I have a project where I want to make something like a 7-segment display using neon tubes.

Using neon tubes is a hard requirement, so I cannot use LEDs etc.

I do not want to use one 12 ⇒ 5 kV transformer/power supply per segment; since that will get expensive very quickly.

Is there a way of (inexpensively) multiplexing N neon tubes to a single HV supply?

Each segment would use less than 5 watts .

One idea I have had is to use some 240 V opto-TRIACs on the HV side, and a relay (or something) on the 12 V side. Switching the 12 side off, before switching the HV side.

Would that work, or is there a better way?

  • 1
    \$\begingroup\$ What size and specs are these neon tubes? \$\endgroup\$
    – MOSFET
    Commented Jun 22 at 1:35
  • 2
    \$\begingroup\$ I think you’ll find that anything that can handle switching 10kV will cost at least as much as a separate power supply, and likely a great deal more. Eg. H24-1A69 About $90 ea. and better not to switch under load. There are no high volume/ low cost applications that require this. Even modern ICE cars use one coil per cylinder. \$\endgroup\$ Commented Jun 22 at 1:53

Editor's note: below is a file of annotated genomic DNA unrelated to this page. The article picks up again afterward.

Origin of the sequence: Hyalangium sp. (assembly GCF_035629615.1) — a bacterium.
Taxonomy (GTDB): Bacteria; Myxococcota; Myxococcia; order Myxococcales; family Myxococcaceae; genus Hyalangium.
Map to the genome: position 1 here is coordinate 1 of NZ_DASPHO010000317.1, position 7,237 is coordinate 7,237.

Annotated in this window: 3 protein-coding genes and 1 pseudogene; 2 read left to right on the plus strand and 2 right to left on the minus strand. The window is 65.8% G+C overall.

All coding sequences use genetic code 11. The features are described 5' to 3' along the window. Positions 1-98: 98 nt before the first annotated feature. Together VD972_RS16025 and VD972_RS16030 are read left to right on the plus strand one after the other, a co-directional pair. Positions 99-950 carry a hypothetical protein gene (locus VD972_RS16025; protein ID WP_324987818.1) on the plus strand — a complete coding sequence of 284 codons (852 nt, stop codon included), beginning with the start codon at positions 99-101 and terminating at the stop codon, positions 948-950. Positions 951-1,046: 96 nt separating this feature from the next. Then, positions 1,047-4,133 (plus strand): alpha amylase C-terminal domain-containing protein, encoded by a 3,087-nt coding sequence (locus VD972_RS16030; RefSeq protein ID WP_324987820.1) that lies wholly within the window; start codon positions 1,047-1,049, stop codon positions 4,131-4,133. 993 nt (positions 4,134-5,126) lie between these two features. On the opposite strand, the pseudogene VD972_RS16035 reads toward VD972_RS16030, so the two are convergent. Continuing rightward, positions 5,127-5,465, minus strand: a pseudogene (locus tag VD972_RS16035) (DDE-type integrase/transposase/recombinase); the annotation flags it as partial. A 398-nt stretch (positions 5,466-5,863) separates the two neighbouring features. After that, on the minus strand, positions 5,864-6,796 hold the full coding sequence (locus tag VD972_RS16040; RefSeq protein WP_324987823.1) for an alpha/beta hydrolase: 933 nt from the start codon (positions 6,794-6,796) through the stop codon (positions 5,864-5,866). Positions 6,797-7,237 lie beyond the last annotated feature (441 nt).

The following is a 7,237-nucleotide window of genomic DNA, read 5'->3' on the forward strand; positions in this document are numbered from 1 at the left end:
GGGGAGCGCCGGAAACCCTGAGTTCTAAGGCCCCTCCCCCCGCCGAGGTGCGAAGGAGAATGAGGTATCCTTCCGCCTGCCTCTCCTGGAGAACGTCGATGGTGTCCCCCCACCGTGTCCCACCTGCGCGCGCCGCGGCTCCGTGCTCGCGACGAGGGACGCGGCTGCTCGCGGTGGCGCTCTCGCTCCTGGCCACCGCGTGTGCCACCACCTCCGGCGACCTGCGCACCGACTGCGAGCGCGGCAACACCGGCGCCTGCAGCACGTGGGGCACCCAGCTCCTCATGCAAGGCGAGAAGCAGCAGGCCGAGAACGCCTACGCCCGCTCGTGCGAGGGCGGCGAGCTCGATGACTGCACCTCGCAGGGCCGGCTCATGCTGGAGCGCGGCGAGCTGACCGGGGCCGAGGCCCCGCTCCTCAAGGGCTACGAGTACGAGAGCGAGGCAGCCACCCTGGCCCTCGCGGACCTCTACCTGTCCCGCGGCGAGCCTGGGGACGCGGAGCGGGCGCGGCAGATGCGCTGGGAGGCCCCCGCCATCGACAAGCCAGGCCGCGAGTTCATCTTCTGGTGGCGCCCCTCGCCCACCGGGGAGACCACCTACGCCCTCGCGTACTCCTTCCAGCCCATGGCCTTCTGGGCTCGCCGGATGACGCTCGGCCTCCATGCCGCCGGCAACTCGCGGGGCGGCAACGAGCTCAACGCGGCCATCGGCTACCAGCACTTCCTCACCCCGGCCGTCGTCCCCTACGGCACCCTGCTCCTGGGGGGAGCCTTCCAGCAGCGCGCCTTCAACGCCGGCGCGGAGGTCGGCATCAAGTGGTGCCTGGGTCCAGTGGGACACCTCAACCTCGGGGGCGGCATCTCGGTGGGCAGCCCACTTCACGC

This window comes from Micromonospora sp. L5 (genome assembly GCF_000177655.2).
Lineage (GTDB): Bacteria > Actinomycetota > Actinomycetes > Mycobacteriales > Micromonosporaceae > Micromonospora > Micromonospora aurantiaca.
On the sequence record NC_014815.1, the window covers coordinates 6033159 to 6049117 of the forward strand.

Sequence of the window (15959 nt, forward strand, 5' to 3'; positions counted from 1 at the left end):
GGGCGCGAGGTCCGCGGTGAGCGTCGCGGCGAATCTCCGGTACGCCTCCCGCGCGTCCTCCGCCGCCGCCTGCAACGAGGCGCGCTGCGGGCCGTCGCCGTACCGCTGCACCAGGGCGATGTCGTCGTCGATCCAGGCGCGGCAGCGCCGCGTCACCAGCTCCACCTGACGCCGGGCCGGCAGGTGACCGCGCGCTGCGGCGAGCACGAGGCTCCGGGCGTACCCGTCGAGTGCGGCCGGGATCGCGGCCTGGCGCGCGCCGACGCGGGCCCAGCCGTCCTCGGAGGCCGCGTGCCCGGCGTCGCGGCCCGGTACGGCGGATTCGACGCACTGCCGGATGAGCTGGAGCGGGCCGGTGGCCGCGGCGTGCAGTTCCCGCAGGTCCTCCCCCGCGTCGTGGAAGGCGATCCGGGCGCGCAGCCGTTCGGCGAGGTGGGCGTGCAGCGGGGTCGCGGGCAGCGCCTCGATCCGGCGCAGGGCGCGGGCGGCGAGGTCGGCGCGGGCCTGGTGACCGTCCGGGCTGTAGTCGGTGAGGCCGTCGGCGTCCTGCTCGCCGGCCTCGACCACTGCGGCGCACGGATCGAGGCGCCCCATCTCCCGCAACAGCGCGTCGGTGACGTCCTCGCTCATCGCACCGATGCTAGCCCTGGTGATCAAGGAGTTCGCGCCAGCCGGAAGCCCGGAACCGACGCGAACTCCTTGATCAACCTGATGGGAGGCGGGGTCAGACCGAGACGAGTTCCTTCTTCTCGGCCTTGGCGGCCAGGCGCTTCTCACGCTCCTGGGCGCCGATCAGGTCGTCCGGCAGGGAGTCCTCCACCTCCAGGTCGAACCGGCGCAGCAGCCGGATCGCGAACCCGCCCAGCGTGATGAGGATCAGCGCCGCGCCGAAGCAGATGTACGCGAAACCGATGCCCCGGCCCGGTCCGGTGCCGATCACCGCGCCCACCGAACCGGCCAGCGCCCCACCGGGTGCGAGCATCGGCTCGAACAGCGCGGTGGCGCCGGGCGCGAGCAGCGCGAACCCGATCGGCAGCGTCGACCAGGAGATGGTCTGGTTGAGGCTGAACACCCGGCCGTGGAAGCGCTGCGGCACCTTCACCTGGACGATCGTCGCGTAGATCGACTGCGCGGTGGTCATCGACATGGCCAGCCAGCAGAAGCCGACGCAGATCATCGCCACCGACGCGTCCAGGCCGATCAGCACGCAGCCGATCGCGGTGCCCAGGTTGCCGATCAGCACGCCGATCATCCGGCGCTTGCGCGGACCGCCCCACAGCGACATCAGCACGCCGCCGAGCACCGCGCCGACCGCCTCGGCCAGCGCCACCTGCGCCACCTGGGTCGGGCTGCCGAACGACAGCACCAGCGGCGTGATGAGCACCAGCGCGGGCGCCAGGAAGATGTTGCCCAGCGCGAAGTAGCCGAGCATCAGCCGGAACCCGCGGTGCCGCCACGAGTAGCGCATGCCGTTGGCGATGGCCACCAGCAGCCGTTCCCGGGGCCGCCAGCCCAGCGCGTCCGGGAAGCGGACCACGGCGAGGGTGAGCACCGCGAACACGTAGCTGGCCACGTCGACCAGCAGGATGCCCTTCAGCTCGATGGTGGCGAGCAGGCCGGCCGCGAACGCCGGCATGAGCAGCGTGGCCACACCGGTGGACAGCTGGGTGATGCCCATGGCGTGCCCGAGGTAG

• \$\begingroup\$ @MOSFET let's say 30cm long, so less than 5 watts (if driven continually) So if we use a 5kv supply that would be 1mA (maybe a bit more to strike, so let's say a peak of 25mA maybe). \$\endgroup\$ Commented Jun 22 at 1:54
  • \$\begingroup\$ Multiplexing neon tubes? Did you consider switching time for the tubes? \$\endgroup\$ Commented Jun 22 at 1:57
  • \$\begingroup\$ @Ale..chenski Since this is meant to look 'retro' a long (100-300ms) switching time would be ok. \$\endgroup\$ Commented Jun 22 at 2:00

1 Answer 1


As an idea for individual 12V->HV supplies, here's a high-volume, novelty quality power supply for a neon tube in the 30cm range.

It was the silhouette of a skating hockey player, in a couple of colours, similar idea as the below, from here:

enter image description here

I think it was something like $10 retail about 10 years ago. The tube got broken, but it was roughly similar. Modern ones are almost entirely fake neon made from LEDs and lack the appearance such as the plasma snaking around inside the glass tube.

Here's the PSU innards which operate from an AC adapter - just a CMOS 555 driving a power MOSFET and a potted HV transformer. Very primitive but it outlasted the tube running some years 24/7. Plasma balls use a similar HV transformer.

enter image description here


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